• Strengthens the erector spinae, gluteus maximus, hamstrings, latissimus dorsi, transverse abdominus, rectus abdominus, multifiti, serratus anterior, lower trapezius
  • Stretches the thoracic and lumbar spine, anterior shoulder capsule, intercostals, pectoralis major and minor and iliopsoas
  • Increases lung capacity
  • Relieves depression and anxiety

Sacred Flow Yoga Fundraiser for the Blue Lotus Temple

 
You are invited to attend a fundraising yoga event on Saturday, January 22 from 5:00pm to 7:00pm, benefitting the Blue Lotus Temple.
Location Prairie Stone Sports & Wellness Center

5050 Sedge Blvd.
Hoffman Estates, IL
 
Sponsored By
 
  Cost: $40.00

Sacred Flow with Lourdes Paredes and Loving Kindness Meditation with Bhante Sujatha.

For many of us, our yoga practice has become a ritual of mindfulness and a reminder of the importance of the breath. But what if we allow our practice to also be a spiritual renewal-a surrendering to a higher source? In this Vinyasa practice, we will explore the concept of offering the fruits of our actions to the Divine, so we may awaken our hearts through devotion.

Following our Asana practice, Bhante Sujatha will lead us in a loving-kindness meditation that will ignite our capacity not only for self-love but love for all, so we may maintain unshakeable peace within.

To register, visit www.fusionmindbodystudio.com or call Juanita at (847)-567-6913  or visit www.bluelotustemple.org.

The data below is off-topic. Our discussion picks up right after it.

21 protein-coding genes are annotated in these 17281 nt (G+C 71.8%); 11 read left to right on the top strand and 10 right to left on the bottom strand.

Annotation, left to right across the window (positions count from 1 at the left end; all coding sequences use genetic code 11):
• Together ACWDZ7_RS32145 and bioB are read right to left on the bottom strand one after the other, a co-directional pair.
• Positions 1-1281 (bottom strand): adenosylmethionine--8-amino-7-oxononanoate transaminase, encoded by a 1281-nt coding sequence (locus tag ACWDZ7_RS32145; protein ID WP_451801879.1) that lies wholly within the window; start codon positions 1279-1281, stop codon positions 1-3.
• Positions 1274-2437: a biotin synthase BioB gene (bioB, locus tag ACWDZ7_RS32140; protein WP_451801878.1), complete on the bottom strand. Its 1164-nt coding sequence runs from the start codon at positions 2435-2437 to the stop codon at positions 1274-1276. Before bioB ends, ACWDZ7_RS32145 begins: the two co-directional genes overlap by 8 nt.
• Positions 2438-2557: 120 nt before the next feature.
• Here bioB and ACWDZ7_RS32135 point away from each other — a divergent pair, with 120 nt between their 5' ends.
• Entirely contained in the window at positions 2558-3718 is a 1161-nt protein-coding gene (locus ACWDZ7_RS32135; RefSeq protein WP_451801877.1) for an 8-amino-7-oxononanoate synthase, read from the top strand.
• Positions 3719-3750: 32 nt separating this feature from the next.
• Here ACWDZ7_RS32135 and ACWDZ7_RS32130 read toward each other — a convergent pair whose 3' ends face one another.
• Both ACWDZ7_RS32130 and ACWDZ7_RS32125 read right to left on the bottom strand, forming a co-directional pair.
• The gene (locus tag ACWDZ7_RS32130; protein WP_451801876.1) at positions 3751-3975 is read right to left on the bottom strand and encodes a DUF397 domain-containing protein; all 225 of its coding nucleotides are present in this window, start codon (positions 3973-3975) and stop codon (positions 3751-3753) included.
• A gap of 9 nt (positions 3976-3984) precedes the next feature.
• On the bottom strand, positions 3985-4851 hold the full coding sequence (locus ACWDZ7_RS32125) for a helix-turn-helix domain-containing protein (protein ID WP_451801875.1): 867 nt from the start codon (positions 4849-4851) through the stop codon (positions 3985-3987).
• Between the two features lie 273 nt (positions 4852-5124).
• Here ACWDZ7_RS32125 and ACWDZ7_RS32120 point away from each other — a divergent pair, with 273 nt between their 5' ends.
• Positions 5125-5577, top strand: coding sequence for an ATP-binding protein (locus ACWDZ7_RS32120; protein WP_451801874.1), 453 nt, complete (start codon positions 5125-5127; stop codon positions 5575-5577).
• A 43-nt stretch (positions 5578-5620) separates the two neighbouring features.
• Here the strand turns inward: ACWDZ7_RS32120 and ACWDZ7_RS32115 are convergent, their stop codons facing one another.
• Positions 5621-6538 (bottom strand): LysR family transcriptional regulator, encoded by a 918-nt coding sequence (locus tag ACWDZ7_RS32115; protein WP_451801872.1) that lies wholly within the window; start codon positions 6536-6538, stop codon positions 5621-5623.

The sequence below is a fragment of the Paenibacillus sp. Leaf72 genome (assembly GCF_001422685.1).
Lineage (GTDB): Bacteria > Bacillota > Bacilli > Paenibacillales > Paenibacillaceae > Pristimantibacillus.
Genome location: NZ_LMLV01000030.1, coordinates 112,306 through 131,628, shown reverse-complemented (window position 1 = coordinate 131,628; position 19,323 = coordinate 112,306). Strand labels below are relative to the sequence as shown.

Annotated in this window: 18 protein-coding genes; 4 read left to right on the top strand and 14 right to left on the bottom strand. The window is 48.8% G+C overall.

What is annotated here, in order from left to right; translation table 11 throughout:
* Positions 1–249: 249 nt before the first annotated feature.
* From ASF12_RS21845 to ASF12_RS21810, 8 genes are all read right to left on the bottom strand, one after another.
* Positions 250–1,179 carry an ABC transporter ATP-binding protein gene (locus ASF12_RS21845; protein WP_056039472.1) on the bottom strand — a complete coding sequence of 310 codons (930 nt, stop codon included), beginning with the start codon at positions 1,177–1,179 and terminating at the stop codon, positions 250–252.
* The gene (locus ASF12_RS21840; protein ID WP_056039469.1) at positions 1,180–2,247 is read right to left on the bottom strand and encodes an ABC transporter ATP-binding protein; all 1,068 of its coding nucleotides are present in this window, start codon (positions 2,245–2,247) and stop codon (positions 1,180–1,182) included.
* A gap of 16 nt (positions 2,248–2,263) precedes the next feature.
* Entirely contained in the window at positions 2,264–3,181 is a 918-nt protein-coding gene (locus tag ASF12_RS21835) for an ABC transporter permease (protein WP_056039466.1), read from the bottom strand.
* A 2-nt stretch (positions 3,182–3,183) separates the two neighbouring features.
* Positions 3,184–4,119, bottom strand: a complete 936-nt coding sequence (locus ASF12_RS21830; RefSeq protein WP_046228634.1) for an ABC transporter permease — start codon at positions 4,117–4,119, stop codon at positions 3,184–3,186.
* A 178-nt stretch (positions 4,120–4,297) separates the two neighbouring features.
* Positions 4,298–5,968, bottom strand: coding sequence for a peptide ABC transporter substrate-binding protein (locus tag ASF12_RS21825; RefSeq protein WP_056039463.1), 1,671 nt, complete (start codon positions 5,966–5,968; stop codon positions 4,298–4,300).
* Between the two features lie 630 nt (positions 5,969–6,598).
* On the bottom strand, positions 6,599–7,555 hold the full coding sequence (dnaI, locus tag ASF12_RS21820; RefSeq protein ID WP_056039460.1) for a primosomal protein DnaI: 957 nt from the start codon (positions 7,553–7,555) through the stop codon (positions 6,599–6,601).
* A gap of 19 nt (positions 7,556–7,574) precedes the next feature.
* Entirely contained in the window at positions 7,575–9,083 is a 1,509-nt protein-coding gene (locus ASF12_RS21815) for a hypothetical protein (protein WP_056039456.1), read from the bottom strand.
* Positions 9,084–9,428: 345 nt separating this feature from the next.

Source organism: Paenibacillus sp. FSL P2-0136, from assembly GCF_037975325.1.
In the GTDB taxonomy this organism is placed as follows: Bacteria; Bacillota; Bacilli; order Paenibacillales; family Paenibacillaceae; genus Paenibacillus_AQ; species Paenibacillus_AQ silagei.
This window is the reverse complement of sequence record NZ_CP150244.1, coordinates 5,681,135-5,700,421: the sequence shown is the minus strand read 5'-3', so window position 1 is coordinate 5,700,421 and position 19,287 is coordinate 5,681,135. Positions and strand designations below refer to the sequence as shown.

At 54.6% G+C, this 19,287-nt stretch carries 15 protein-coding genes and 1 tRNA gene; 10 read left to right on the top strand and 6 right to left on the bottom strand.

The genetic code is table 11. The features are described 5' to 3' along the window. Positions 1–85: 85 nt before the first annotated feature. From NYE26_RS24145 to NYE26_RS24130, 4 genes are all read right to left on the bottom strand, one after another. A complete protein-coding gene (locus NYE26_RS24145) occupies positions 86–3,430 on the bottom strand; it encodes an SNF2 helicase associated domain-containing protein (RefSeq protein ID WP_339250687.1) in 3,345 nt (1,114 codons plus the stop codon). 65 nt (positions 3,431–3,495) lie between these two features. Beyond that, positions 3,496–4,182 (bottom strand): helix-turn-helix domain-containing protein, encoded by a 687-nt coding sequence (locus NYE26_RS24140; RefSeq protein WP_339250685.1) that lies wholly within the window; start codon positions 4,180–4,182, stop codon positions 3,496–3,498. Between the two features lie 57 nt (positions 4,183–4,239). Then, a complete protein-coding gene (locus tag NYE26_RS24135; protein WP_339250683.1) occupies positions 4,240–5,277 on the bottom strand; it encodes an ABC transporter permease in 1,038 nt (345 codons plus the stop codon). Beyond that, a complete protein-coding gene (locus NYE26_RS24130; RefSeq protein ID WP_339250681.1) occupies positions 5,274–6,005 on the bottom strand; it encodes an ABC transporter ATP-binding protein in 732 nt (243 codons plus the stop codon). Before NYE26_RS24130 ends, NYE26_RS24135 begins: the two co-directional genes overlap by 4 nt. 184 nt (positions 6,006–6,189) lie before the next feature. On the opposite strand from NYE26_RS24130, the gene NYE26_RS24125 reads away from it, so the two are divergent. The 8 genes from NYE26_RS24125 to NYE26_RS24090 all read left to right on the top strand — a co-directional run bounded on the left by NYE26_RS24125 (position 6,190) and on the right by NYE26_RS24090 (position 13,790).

This is a fundraiser for the Blue Lotus Temple in Woodstock, IL. Your attendance will be much appreciated .  Hope to see you there!

Dolphin Plank

Dolphin plank is a wonderful alternative to the traditional plank pose for anyone looking for more of a challenge for the scapular stabilizers or those with wrist pain.  It is important to maintain the elbows at shoulder’s width apart for correct biomechanics.

Instructions:

  • Start on your stomach with your toes curled under
  • Rest elbows directly over your shoulders and press your forearms firmly against the floor, fingers pointed straight ahead
  • Pull your shoulder blades in and down
  • Lift your thighs up towards the ceiling as you contract your abdominal muscles
  • Elongate your neck and look straight down at the floor
  • Hold for at least 30 seconds, focusing on maintain your shoulder blade position
  • Release your knees to the floor to relax

Contraindications:

  • Shoulder injuries
  • Insufficient strength to maintain correct scapular position in traditional plank pose

Benefits:

  • Strengthens the hips, shoulder, abdominals, and back muscles
  • Increases bone density of the spine and arms
  • Allows individuals with carpal tunnel and other wrist problems to participate in weight-bearing postures safely.

Photo credit: yogajournal.com

Yoga Breathing: Three Part Breath

Pranayama, Sanskrit for breath control is the yogic practice of voluntarily controlled breathing exercises.  Researchers have conducted over 100 well designed research studies investigating the physiological and medical benefits of pranayama.  It has been discovered that voluntary breath control stimulates the Autonomic Nervous System.  This system controls the overall level of relaxation or arousal of the body.   The Autonomic Nervous System can be divided up into two components:

  1. Parasympathetic Nervous System

When triggered, muscle relaxation, decreased blood pressure and hard rate and improved mood occur.  Breathing techniques focusing on prolonged exhalation increase the relaxation response, helping those in pain or feeling anxious.

  1. Sympathetic Nervous System